Wahl protests sustainability cost
The longer Chico City Council meetings last, the more interesting—or, shall we say, dramatic—they tend to become. As councilmembers tire, discussions sometimes become, well, lively. That’s what happened at Tuesday’s meeting (Nov. 6).
Councilmembers spent much of their time in the lengthy process of selecting two new planning commissioners and nine people to serve on the General Plan Advisory Committee, so by the time they began discussing the Sustainability Task Force’s two-year work plan and request for funding, the meeting had been going on for nearly four hours.
Ordinarily the discussion of such a work plan isn’t controversial, but this agenda item also included a proposal to spend $30,000 to conduct a community-wide baseline greenhouse gas (GHG) emissions inventory.
In October 2006, when the previous council voted 4-3 to sign onto the U.S. Conference of Mayors’ Climate Protection Agreement, supporters sold it as something that didn’t commit the city to any particular course of action or expenditure. At the time, conservatives on the council felt it was being “pushed down our throats,” as Councilman Steve Bertagna said Tuesday.
So he and Councilman Larry Wahl, who voted against the sign-on in 2006, were miffed that now, when the city was facing a budget crisis, they were being asked to dip into the general fund for 30 grand.
“We have a sustainability problem with money in our own community,” Wahl declaimed testily. “Do we really need a study to save money? Didn’t we set up the task force to do this kind of work?”
Vice-Mayor Ann Schwab, who chairs the STF, explained that one of the requirements of the agreement was that cities set an emissions reduction target of reducing GHGs 7 percent below 1990 levels. The inventory, she said, will tell the STF what those levels are so they can set their goals.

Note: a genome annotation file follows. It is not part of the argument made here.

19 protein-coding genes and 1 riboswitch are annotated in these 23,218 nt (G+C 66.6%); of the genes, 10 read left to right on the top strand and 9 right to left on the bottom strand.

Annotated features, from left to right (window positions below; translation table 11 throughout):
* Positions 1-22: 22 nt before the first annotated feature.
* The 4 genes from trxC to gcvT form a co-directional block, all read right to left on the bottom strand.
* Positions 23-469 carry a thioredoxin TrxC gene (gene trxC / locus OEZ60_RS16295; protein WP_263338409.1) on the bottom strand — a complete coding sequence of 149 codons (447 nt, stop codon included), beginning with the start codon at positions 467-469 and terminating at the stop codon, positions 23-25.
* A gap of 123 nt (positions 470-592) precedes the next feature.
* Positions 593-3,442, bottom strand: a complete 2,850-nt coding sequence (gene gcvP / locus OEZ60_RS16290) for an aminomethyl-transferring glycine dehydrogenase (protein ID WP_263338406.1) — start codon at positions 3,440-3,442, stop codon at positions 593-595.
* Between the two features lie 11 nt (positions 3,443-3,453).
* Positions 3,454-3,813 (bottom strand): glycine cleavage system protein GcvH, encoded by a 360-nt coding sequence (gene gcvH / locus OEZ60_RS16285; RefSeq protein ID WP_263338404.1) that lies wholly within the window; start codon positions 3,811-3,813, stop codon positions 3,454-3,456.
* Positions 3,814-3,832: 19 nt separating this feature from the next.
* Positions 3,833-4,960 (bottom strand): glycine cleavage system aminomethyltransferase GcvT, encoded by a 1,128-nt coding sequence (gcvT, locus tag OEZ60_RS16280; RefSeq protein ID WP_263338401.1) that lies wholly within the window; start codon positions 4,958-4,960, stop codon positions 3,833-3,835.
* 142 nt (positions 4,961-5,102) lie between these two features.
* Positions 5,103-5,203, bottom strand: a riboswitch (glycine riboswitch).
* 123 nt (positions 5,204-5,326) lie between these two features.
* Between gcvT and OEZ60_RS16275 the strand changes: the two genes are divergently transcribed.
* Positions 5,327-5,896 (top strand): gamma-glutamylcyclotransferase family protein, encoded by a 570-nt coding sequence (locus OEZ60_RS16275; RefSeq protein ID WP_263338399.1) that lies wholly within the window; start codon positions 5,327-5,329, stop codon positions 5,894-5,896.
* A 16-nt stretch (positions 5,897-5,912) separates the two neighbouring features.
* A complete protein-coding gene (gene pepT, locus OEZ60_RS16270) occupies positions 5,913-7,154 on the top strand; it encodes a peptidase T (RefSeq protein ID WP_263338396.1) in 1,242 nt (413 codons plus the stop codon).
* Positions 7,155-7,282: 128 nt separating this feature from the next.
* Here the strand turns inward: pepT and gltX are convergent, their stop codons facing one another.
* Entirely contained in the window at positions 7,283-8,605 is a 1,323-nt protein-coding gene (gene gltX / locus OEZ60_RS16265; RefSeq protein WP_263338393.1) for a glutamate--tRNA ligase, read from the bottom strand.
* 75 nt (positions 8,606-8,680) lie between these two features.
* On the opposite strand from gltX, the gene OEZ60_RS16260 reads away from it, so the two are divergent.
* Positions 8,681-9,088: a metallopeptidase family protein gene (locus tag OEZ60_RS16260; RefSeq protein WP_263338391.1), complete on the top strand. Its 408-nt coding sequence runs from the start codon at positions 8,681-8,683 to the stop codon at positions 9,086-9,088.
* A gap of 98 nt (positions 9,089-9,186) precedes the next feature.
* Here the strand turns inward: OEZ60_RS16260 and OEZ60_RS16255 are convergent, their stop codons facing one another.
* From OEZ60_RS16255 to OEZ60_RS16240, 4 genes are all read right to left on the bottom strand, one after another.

It would also position the city well for applying for grants to implement the action plan the task force will generate based on the analysis, Schwab said.
The analysis would be done by a Chico State graduate student working with paid interns. Similar studies have been done for the university and the city of Fort Bragg.
In the end, Bertagna came around. “I’ve been skeptical [about the climate change agreement] the whole time,” he said, “but there’s probably a great deal of value in having a baseline.”
Wahl remain adamant, however, and was the lone councilmember to vote against spending the money.
As mentioned, the council also made some important panel selections Tuesday. Kathy Barrett, the executive director of Big Brothers Big Sisters of Butte County (and member of the Arts Commission), and Tom Hayes, a retired senior planner for the city, were picked from 14 applicants to sit on the Planning Commission. They will serve out the one year left in the terms of Steve O’Bryan and Kirk Monfort, who resigned in consecutive months this fall.
Some 38 people were up for the General Plan Advisory Committee, but not all of them showed up as required Tuesday. Still, the council had to select nine members from more than 25 applicants.
Two were easy. Dave Kelley was the only applicant for the seat to be held by a sitting planning commissioner, and ditto David Kim for the seat to be held by a member of the Architectural Review Board. Both were confirmed unanimously.
That left seven seats meant for so-called “generalists.” After three rounds of balloting, the council had eight people who’d received majority votes, so there was a runoff among the five who tied with four votes each. Finally selected were Jim Owens, a retired Chico State professor and former mayor; Jim Stevens, a surveyor with North Star Engineering; Thomas Murphy, a high school teacher; Nancy Ostrom, a retired high school teacher; Scott Winter, a partner in LearningChange; Noel Carvalho, a planner and designer for Land Image; and Monfort, who has cited a desire to serve on the GPAC as one of his reasons for leaving the Planning Commission.
The fact that the GPAC had only one woman member didn’t sit well with at least two audience members. During the public comment portion of the meeting, Laurel Blankenship and Karen Laslo lambasted the council for having a “flawed process.”
“This group is going to decide the future of Chico for years to come, and to have only one woman on it is disgraceful,” Blankenship said.
Councilwoman Mary Flynn replied that she “was looking for the best candidates.” Laslo replied that some of the rejected women seemed “very well qualified.”
Councilman Scott Gruendl, attempting to defuse the situation, suggested that maybe the council could designate Ostrom to chair the committee.